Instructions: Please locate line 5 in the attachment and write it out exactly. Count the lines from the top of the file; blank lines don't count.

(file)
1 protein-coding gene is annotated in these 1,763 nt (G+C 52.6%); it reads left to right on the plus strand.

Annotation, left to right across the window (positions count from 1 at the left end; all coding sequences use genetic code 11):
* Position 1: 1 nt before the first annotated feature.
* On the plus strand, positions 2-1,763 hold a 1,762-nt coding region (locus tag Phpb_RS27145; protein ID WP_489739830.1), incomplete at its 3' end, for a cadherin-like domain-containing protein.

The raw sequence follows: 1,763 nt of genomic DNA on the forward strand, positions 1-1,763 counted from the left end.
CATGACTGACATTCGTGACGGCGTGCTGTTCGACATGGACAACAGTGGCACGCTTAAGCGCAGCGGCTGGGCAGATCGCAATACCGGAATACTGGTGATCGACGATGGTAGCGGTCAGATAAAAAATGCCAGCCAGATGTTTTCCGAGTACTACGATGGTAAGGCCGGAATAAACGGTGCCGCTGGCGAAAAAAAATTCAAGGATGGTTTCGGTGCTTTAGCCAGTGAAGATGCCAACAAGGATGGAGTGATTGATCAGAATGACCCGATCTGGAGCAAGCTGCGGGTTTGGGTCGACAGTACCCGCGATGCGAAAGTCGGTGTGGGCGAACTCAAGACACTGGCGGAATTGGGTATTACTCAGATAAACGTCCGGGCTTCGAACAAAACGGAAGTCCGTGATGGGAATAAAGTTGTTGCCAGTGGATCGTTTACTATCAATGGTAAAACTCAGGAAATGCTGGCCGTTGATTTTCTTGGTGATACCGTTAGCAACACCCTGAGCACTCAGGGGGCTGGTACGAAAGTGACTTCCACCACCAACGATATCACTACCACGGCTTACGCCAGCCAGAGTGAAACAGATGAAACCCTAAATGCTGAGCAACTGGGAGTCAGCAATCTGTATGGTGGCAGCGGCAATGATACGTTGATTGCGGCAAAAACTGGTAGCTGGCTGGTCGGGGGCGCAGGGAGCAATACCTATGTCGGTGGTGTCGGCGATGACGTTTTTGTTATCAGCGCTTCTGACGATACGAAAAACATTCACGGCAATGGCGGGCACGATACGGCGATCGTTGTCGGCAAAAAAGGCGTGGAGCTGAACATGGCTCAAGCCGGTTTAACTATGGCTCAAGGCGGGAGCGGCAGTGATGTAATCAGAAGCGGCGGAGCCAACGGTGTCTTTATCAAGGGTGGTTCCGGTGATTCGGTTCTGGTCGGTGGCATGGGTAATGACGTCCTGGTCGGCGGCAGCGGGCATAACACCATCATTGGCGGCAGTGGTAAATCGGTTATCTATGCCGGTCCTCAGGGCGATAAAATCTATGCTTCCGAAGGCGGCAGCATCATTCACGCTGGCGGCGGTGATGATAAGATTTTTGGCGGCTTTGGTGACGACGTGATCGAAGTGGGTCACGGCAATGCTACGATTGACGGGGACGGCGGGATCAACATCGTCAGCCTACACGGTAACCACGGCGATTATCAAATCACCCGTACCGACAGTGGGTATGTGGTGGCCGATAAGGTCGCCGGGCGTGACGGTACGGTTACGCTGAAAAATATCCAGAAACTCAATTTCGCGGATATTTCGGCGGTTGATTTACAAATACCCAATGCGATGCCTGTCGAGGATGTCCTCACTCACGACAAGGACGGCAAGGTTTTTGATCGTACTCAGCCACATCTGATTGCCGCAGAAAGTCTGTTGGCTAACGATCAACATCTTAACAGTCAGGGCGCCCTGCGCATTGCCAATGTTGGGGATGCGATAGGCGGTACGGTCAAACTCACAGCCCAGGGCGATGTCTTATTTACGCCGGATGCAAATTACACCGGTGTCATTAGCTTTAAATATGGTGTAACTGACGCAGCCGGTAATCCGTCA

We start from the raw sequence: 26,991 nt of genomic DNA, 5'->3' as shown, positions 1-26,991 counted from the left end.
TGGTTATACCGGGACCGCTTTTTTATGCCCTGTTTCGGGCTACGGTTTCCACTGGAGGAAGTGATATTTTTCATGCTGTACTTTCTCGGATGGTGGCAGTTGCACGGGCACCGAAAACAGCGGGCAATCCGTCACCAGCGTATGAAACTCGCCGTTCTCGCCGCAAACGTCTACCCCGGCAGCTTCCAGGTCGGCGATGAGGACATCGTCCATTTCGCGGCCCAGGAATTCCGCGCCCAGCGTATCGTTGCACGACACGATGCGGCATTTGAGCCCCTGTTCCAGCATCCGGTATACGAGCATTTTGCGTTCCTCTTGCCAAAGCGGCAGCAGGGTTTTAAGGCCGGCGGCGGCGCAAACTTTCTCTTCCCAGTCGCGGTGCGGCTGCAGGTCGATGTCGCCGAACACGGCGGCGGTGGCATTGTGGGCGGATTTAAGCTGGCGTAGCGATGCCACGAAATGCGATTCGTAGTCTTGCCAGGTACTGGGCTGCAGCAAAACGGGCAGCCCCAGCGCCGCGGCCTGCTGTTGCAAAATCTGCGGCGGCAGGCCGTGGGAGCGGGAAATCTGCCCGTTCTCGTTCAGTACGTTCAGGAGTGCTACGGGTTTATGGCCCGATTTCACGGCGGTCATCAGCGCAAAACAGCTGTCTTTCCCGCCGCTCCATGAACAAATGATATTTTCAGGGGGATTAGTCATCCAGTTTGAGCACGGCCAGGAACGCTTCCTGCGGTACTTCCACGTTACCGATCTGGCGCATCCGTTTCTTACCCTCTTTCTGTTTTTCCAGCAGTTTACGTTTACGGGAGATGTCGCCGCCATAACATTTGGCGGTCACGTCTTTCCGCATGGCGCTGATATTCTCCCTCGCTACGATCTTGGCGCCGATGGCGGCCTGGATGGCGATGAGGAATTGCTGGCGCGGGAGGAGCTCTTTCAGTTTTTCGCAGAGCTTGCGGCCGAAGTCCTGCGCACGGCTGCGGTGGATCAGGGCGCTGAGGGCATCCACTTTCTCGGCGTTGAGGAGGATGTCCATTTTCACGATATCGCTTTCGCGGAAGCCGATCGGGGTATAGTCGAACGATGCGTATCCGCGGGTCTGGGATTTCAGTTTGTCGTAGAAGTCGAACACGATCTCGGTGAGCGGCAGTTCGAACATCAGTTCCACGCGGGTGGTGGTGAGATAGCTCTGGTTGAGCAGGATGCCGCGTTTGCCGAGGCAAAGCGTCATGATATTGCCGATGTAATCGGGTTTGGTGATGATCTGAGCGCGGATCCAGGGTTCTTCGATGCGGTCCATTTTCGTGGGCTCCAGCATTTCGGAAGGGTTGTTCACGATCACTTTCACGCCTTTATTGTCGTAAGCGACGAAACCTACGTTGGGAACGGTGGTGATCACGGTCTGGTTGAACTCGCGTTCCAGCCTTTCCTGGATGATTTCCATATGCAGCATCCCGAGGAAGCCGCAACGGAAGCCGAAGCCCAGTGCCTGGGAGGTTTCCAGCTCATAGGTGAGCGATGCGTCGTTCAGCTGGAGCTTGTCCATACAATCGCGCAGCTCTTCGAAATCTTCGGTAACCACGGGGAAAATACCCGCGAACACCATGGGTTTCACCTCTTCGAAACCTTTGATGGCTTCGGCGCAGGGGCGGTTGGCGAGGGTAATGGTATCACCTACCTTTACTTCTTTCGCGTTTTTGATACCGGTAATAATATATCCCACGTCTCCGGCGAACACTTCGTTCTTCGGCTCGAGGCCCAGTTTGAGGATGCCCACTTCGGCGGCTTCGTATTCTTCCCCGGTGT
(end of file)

The raw sequence follows: 1,763 nt of genomic DNA on the forward strand, positions 1-1,763 counted from the left end.